United States v. Webster
United States Court of Appeals for the Seventh Circuit
734 F.2d 1191 (7th Cir. 1984)
Webster (defendant) was charged with aiding and abetting the robbery of a bank. At trial, the prosecution called King, the man who robbed the bank, as a witness against Webster. To the prosecution’s surprise, however, King’s testimony actually exculpated Webster. As a result, the prosecution sought to impeach King by introducing evidence of prior statements King had made that inculpated Webster. The trial court admitted the prior inconsistent statements under an exception to the hearsay rule, and instructed the jury to use the statements for impeachment purposes only. The jury convicted Webster. He appealed, arguing that the court should “hold that the government may not impeach a witness with his prior inconsistent statement unless it is surprised and harmed by the witness’s testimony.”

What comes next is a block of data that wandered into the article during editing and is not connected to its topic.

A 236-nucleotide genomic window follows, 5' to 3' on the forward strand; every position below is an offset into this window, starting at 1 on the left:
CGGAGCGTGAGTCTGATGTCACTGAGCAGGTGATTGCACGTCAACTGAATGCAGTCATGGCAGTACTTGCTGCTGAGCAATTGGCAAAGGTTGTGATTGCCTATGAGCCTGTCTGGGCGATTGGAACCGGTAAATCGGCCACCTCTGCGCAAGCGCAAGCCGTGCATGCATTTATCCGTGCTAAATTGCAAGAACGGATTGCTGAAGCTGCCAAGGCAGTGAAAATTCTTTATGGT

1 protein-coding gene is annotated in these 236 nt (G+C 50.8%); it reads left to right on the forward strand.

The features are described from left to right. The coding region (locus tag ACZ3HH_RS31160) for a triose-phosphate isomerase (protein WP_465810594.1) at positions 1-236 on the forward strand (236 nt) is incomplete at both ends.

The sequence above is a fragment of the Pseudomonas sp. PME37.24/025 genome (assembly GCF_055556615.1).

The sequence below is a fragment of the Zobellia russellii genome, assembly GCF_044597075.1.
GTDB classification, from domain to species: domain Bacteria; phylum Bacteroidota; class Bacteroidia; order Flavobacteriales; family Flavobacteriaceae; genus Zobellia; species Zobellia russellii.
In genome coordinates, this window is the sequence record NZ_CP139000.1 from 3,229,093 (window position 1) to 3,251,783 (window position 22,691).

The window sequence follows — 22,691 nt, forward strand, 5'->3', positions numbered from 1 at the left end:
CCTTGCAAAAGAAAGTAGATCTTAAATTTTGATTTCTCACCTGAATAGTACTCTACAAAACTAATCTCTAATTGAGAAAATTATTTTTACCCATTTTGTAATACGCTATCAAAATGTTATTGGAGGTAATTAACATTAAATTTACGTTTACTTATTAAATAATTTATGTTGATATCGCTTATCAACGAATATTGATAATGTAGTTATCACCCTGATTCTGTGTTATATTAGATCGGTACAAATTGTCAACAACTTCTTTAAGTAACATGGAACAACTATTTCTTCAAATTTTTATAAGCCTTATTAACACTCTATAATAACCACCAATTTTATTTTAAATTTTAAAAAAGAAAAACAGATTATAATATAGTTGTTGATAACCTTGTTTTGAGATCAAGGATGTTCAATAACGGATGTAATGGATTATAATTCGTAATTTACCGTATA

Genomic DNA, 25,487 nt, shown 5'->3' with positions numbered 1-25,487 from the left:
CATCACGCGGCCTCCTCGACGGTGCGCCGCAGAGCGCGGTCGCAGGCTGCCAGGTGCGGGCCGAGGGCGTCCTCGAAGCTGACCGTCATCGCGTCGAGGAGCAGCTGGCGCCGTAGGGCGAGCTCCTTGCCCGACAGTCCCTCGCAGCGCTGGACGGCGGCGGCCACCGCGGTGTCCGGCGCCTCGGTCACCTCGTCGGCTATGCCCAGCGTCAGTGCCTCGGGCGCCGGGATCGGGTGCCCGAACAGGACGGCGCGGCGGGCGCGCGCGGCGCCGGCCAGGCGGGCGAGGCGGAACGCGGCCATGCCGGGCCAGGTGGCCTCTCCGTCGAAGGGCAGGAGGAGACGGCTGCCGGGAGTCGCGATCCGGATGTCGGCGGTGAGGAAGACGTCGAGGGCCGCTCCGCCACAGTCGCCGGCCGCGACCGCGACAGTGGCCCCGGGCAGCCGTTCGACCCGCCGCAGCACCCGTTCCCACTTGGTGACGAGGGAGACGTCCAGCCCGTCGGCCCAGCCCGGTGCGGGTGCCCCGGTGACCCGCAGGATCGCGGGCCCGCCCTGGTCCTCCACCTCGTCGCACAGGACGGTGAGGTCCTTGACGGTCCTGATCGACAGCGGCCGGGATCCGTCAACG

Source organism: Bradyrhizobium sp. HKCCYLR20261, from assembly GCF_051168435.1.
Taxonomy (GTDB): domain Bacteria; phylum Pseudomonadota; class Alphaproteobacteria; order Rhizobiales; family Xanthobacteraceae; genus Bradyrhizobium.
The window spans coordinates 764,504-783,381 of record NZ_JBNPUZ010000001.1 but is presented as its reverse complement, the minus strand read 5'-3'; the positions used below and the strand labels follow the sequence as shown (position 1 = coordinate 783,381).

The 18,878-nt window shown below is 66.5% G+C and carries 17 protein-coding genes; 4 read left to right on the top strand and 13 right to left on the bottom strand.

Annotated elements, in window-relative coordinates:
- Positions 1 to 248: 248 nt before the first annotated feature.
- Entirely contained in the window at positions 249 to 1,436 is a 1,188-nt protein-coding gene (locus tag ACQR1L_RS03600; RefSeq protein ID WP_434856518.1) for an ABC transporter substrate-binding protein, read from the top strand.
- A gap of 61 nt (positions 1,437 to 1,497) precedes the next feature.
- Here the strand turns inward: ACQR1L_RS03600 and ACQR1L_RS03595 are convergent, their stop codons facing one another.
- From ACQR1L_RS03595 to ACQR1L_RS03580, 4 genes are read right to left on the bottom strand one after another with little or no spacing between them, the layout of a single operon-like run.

Rule of Law
Holding and Reasoning (Posner, J.)
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